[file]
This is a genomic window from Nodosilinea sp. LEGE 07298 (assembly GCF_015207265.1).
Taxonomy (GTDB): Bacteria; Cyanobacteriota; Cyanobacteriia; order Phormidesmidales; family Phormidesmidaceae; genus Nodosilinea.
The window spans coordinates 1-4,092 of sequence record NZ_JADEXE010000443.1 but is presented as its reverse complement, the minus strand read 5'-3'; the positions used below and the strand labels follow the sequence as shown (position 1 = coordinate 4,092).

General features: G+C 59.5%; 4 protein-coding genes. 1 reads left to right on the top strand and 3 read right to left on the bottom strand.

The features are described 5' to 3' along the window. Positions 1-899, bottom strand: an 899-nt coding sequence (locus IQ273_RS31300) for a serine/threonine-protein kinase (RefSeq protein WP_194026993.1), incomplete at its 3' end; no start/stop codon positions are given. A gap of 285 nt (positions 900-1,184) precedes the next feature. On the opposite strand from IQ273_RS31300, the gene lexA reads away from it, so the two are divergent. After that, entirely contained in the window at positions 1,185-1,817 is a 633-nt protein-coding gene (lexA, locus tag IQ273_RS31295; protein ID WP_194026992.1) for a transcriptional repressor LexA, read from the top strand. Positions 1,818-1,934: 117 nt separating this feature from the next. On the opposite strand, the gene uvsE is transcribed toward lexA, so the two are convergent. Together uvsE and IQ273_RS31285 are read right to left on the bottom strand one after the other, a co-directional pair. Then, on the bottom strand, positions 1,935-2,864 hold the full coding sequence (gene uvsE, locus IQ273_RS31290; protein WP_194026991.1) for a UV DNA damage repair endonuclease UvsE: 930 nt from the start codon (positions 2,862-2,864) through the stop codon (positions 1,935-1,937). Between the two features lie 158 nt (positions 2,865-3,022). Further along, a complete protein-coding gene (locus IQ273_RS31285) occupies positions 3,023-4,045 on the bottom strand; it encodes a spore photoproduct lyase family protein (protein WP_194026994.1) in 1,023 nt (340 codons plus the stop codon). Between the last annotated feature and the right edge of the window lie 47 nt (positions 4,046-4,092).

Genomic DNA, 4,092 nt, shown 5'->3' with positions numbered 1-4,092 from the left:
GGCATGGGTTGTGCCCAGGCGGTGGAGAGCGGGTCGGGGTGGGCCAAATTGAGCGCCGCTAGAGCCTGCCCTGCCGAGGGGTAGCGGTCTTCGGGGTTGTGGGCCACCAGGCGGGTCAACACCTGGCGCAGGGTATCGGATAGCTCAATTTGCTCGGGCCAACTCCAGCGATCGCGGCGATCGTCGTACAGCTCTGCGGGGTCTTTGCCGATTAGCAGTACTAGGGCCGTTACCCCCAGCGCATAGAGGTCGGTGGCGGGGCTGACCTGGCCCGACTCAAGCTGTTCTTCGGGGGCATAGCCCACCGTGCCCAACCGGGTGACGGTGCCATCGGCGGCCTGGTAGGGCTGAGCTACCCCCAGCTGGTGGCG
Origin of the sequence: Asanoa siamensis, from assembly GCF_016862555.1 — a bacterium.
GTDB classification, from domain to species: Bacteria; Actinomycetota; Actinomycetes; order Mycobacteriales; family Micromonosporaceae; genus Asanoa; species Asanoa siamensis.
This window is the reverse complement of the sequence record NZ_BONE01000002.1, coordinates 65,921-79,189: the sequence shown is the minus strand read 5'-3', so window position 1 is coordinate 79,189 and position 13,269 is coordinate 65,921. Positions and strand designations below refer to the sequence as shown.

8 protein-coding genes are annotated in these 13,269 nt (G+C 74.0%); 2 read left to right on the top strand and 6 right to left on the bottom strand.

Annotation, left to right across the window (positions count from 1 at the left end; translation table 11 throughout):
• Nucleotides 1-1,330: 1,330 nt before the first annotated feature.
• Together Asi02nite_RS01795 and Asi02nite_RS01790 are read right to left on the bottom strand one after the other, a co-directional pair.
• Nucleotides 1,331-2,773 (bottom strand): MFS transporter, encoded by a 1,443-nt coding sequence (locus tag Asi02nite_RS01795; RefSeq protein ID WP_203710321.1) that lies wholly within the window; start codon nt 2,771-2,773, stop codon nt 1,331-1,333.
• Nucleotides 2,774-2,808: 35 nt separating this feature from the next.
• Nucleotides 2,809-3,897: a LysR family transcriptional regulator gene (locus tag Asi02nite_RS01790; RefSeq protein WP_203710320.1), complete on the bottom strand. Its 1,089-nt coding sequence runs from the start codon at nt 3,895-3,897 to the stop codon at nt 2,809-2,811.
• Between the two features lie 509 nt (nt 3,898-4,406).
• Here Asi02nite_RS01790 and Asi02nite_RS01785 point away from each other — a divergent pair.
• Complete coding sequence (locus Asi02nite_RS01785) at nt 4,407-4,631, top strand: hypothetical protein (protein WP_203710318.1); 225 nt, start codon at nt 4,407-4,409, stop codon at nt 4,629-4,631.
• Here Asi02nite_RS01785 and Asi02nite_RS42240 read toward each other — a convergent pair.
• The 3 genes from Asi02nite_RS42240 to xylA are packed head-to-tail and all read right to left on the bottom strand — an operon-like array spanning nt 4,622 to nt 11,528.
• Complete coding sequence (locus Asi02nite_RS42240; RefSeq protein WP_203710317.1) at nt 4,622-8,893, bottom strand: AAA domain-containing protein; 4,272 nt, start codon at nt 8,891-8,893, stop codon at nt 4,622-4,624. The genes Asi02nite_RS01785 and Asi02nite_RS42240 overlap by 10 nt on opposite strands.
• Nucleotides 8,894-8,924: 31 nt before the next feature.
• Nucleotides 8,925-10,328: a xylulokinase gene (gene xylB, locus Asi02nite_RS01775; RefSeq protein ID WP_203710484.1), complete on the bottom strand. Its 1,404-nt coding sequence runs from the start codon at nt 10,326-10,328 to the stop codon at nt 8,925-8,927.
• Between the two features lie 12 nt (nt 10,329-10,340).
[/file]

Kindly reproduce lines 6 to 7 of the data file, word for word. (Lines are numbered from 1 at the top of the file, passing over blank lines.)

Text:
Genomic DNA, 4,092 nt, shown 5'->3' with positions numbered 1-4,092 from the left:
GGCATGGGTTGTGCCCAGGCGGTGGAGAGCGGGTCGGGGTGGGCCAAATTGAGCGCCGCTAGAGCCTGCCCTGCCGAGGGGTAGCGGTCTTCGGGGTTGTGGGCCACCAGGCGGGTCAACACCTGGCGCAGGGTATCGGATAGCTCAATTTGCTCGGGCCAACTCCAGCGATCGCGGCGATCGTCGTACAGCTCTGCGGGGTCTTTGCCGATTAGCAGTACTAGGGCCGTTACCCCCAGCGCATAGAGGTCGGTGGCGGGGCTGACCTGGCCCGACTCAAGCTGTTCTTCGGGGGCATAGCCCACCGTGCCCAACCGGGTGACGGTGCCATCGGCGGCCTGGTAGGGCTGAGCTACCCCCAGCTGGTGGCG